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dummy book--size??

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My first post, so first of all hello to everyone!

I've been reading a lot of the threads & have learned a LOT here, so thanks to everyone for all the great info you're willing to share.

My question is, how do you choose a size for your dummy book? I've been looking through the PBs at Barnes & Noble, etc, and they're a WIDE variety of sizes & orientations. Obviously there is no standard.

So, I want to start working on story boards for a PB so submit, but how do I choose which size? Or--does it not matter, since the publisher would change everything anyway if they accepted your story? In which case, are the sketches/illustrations you're doing for the dummy basically throw-aways.....and if so, should you limit how much time you spend on them? I'm starting to see that you shouldn't send finished artwork but instead solid sketches with maybe a few taken further, right?

So confused.....  :sheep (I like, there's a lot of smilies to choose from here!!)
#1 - April 17, 2010, 11:01 AM

Official Shenaniganizer
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I've seen lots of advice that say do it in the finished trim size you imagine it in, but then I saw on an editor blog to never do a dummy larger than 8.5x11, so I don't think there is any hard and fast rule. But the advice to keep it to 8.5x11 or under makes technical sense when trying to reproduce your sketches (I did some slightly larger then realized my scanner was inadequate, as well as my printer). That editor blog says that anything larger than that is also cumbersome for the person you send it to. So I now just keep to the basic height/width ratio and orientation I want while keeping the dummy within 8.5x11. Anything too large or oversize you are also asking for the publisher to put extra risk in production costs on a new author. As you said, the finished size is likely to change anyway.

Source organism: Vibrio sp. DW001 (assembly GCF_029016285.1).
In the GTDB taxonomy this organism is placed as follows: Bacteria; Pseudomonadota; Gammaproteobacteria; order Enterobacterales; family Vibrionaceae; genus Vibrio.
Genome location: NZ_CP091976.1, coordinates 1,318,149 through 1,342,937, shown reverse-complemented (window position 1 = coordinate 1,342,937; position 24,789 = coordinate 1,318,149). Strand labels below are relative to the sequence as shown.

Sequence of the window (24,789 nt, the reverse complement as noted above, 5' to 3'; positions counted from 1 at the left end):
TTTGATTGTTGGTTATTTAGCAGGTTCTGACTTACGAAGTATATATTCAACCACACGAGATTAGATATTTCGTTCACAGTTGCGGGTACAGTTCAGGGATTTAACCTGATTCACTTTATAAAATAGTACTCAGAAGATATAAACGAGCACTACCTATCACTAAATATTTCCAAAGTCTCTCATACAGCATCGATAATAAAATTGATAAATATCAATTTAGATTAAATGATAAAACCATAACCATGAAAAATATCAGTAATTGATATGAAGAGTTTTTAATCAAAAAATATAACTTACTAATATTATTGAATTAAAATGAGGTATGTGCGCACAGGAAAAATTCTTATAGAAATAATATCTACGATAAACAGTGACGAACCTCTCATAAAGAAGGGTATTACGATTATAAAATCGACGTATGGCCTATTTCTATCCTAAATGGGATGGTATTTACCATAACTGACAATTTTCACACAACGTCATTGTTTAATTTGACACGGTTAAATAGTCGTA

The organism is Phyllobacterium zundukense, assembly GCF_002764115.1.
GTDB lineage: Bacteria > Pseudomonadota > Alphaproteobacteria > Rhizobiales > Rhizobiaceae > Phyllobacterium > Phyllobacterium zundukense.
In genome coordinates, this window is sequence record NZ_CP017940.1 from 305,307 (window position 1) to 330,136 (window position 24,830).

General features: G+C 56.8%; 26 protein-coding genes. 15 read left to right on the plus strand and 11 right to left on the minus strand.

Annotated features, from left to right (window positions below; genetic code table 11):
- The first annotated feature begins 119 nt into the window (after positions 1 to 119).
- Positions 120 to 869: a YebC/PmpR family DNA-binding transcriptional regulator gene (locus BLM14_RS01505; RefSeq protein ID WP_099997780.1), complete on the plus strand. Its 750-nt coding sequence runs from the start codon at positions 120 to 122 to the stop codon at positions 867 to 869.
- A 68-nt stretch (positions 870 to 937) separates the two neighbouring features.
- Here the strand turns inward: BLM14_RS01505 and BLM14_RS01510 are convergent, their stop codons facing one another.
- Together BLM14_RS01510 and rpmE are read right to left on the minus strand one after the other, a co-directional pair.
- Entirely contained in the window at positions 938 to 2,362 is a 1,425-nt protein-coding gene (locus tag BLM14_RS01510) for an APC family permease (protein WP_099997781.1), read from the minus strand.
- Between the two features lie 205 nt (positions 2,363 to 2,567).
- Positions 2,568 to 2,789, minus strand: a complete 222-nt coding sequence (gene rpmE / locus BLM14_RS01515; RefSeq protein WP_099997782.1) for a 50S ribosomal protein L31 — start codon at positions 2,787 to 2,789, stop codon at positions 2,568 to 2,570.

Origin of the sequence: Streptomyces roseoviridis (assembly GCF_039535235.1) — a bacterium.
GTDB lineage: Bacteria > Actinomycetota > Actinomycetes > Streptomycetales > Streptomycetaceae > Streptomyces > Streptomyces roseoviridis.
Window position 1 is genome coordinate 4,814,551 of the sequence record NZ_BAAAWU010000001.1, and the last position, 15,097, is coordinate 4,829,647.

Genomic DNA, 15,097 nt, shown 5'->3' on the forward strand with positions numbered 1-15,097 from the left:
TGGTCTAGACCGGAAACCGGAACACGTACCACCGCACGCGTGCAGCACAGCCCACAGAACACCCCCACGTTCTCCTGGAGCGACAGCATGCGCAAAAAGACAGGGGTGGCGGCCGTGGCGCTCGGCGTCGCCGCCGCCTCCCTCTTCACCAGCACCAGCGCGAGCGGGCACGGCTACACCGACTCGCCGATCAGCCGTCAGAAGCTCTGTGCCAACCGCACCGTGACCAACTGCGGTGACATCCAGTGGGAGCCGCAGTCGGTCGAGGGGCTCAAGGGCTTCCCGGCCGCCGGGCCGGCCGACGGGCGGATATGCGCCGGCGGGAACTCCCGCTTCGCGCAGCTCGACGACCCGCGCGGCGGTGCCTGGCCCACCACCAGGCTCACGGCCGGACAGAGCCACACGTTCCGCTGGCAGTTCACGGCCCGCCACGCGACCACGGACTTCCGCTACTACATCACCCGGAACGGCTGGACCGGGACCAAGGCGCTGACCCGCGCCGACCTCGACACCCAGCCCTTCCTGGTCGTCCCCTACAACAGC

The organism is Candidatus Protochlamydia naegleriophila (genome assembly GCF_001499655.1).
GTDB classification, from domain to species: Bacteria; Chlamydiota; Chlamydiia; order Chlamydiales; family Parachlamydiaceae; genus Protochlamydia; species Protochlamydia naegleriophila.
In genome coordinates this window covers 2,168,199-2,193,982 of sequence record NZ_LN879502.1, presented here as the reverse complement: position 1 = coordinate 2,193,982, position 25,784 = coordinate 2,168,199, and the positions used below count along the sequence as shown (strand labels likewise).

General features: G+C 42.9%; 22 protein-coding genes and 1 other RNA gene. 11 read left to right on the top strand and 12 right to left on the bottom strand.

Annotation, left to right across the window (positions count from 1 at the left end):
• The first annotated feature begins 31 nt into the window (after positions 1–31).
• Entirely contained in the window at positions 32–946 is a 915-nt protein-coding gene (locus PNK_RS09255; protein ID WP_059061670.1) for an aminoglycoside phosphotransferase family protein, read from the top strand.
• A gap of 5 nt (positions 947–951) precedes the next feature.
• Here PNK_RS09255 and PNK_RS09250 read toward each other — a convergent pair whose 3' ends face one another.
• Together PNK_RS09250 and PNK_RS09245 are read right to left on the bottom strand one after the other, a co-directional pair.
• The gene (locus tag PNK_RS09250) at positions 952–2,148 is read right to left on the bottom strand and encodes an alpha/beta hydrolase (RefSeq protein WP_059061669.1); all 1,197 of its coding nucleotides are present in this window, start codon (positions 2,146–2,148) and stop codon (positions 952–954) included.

Salina, I'm not sure your advice about targeting size for a specific publisher is sound for everyone. You have long established history with the select houses you publish with. A new author/illustrator may need to send to many houses before getting an acceptance.

Welcome and Good Luck, Iceartist!!
#2 - April 18, 2010, 10:16 AM
THIS LITTLE PIGGY (AN OWNER'S MANUAL), Aladdin PIX June 2017 :pigsnort
KUNG POW CHICKEN 1-4, Scholastic 2014 :chicken


Thanks so much!

I'm also realizing that the sketches you send in are indeed pretty much 'throw away' ones since the size will likely change. I guess that's just the way it goes.
#3 - April 19, 2010, 06:54 AM

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Size and proportions of a book both shape the reader's experience of it, just as do page layout, size of illustrations, how you handle text, etc. etc. So don't just consider what's typically done for a particular kind of book, or by a particular publisher. Think about the differences between tall/narrow books, square books, short/wide books, etc. Think about the ways in which the shape of the pages will affect your illustrations...
#4 - April 19, 2010, 08:25 AM
Harold Underdown

The Purple Crayon, a children's book editor's site:


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